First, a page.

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Worst Leaders in History? Winston Churchill as ‘Evil’ as Hitler, Mao and Stalin, Indian Lawmaker Says

Winston Churchill statue
The statue of Winston Churchill and Big Ben are seen at dawn on a cloudy morning in London, Britain, March 8, 2017. Neil Hall/Reuters

Winston Churchill, an icon of British endurance for his leadership during the Blitz, deserves to go down in history alongside the 20th century’s deadliest dictators, an Indian lawmaker and former United Nations Under-Secretary General has said. Dr. Shashi Tharoor, a member of parliament for the Congress Party, was speaking last week in London at the launch of his new book, Inglorious Empire, which delivers a sharp critique of British rule over India.

In his book, Tharoor lays the blame for the Bengal famine in 1943, in which as many as four million people died, squarely on then-British Prime Minister Churchill.

“Churchill has as much blood on his hands as Hitler does,” Tharoor told UKAsian. “Particularly the decisions that he personally signed off on during The Bengal Famine when 4.3 million people died because of the decisions he took or endorsed.”

He added: “This is the man who the British insist on hailing as some sort of apostle of freedom and democracy," the author said. "When to my mind he is really one of the more evil rulers of the 20th century only fit to stand in company of the likes of Hitler, Mao and Stalin.”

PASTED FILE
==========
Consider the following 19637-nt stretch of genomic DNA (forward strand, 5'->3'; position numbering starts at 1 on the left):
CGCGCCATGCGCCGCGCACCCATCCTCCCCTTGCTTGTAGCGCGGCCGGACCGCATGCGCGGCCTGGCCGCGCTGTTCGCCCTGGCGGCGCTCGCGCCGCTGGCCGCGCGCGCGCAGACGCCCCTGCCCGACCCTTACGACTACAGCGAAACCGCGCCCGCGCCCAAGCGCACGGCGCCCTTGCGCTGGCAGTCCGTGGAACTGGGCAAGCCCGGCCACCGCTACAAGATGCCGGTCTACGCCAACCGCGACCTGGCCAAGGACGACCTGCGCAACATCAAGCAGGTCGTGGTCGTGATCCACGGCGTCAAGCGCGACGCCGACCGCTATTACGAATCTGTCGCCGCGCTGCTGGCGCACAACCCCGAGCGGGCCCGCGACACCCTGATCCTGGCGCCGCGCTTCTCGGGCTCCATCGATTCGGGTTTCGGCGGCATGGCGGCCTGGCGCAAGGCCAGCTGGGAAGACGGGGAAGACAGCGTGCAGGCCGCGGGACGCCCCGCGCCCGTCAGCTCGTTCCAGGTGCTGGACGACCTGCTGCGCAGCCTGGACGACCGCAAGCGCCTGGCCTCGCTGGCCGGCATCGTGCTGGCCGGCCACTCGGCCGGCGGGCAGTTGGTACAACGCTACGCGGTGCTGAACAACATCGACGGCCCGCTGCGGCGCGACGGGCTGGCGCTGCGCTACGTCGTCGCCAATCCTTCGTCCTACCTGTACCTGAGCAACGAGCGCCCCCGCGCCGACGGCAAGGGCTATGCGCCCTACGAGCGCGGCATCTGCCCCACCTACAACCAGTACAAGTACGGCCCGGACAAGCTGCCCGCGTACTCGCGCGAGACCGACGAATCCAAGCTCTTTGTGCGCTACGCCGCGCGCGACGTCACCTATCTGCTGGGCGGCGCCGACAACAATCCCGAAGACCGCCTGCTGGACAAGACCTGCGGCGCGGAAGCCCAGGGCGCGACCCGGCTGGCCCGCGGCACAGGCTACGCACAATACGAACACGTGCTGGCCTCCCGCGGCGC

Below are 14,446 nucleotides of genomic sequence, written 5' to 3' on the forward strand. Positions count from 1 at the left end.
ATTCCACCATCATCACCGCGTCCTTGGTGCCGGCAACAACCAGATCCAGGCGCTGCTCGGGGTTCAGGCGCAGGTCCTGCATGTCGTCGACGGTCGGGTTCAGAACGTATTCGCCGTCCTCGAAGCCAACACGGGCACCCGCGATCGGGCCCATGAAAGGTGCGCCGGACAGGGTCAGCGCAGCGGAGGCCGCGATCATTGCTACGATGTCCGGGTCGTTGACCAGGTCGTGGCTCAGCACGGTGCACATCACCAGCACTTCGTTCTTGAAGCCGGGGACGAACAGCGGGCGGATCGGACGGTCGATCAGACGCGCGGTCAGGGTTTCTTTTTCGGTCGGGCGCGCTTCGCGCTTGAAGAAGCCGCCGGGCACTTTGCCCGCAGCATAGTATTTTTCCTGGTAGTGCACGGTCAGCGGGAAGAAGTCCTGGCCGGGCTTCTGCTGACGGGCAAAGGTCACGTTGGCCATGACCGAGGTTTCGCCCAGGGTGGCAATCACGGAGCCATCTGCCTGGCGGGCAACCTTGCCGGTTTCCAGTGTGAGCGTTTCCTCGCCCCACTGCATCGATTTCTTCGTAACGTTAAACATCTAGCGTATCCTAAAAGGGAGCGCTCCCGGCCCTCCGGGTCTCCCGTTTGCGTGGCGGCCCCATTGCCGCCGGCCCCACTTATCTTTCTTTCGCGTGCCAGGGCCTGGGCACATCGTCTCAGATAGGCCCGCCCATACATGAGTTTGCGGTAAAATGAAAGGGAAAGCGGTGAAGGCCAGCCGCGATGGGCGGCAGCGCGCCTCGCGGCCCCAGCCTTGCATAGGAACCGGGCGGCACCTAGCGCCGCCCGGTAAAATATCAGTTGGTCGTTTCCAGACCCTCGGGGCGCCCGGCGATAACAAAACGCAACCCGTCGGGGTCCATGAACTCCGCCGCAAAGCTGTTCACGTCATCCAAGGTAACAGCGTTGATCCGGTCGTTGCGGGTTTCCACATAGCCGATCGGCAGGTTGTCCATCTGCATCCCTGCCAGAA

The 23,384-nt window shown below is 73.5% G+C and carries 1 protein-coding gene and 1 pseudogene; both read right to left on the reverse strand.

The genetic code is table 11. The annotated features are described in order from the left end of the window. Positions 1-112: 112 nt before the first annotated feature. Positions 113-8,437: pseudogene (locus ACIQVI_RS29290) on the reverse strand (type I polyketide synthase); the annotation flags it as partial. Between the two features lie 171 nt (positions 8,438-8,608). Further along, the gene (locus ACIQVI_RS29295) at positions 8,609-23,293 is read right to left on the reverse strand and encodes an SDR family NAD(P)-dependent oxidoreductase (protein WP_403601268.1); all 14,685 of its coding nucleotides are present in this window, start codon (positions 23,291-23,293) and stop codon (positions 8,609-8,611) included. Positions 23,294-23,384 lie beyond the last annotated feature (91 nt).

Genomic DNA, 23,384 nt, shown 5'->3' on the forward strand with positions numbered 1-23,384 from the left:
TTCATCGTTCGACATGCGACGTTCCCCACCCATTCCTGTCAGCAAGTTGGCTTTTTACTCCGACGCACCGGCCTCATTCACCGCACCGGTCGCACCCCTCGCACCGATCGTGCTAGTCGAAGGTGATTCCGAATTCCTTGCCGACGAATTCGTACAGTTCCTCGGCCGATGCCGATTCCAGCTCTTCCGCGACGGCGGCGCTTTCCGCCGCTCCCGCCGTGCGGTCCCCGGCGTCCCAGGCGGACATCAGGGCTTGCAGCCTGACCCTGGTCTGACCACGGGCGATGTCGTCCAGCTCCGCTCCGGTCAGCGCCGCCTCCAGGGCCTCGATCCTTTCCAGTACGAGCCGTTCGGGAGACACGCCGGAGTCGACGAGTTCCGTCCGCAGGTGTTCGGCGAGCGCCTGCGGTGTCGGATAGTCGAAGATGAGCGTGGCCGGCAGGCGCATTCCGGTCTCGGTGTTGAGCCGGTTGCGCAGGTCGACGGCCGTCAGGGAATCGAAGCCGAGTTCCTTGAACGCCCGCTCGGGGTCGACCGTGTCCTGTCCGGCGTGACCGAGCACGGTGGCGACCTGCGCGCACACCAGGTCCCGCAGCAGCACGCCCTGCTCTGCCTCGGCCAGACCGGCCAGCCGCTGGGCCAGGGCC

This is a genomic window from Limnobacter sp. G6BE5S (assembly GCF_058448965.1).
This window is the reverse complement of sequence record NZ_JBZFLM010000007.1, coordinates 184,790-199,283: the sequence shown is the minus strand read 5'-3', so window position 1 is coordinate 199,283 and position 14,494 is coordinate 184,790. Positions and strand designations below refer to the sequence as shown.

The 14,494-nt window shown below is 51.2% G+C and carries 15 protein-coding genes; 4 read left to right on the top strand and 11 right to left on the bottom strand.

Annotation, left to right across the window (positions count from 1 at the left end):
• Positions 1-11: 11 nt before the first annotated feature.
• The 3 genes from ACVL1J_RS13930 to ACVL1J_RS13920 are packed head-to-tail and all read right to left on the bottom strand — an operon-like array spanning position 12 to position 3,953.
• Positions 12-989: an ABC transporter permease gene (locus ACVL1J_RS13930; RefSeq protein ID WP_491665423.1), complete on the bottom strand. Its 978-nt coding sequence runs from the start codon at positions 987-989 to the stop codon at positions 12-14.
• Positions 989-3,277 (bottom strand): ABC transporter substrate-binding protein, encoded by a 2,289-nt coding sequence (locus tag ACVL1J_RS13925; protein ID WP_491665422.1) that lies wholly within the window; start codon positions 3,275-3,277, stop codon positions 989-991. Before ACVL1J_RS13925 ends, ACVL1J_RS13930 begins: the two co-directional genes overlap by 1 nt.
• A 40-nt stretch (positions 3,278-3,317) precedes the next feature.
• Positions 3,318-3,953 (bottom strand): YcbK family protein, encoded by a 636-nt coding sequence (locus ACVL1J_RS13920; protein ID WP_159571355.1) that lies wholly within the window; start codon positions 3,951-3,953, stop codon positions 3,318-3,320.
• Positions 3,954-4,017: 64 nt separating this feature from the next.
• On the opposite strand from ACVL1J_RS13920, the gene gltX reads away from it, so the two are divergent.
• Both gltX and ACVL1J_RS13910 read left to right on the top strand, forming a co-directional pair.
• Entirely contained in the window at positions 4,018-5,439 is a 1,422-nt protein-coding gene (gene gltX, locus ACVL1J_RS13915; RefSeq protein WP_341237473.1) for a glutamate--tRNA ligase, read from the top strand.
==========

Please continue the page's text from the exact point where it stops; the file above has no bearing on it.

Churchill has often been blamed for his role in the famine and particularly for diverting food from the region to support British troops and British interests around the world.

“Ships laden with wheat were coming in from Australia, docking in Calcutta and were instructed by Churchill not to disembark but to sail on to Europe,” Tharoor added. “And when conscience-stricken British officials wrote to the Prime Minister in London, pointing out that his policies were causing needless loss of life, all he could do was write peevishly in the margin of the file, ‘Why hasn’t Gandhi died yet?”

At the time, Churchill blamed Indians for causing the famine by “breeding like rabbits.” Churchill also made clear his view that there were hierarchies of race, once referring to the treatment of the indigenous populations in the United States and Australia as “a stronger race, a higher-grade race, a more worldly wise race to put it that way, has come in and taken their place.”

Despite such controversies, Churchill, who is credited for leading the British resistance to Nazi Germany, is widely revered in the United Kingdom. In 2002, he was named the greatest Briton of all time in a nationwide poll in which he attracted almost half-a-million votes.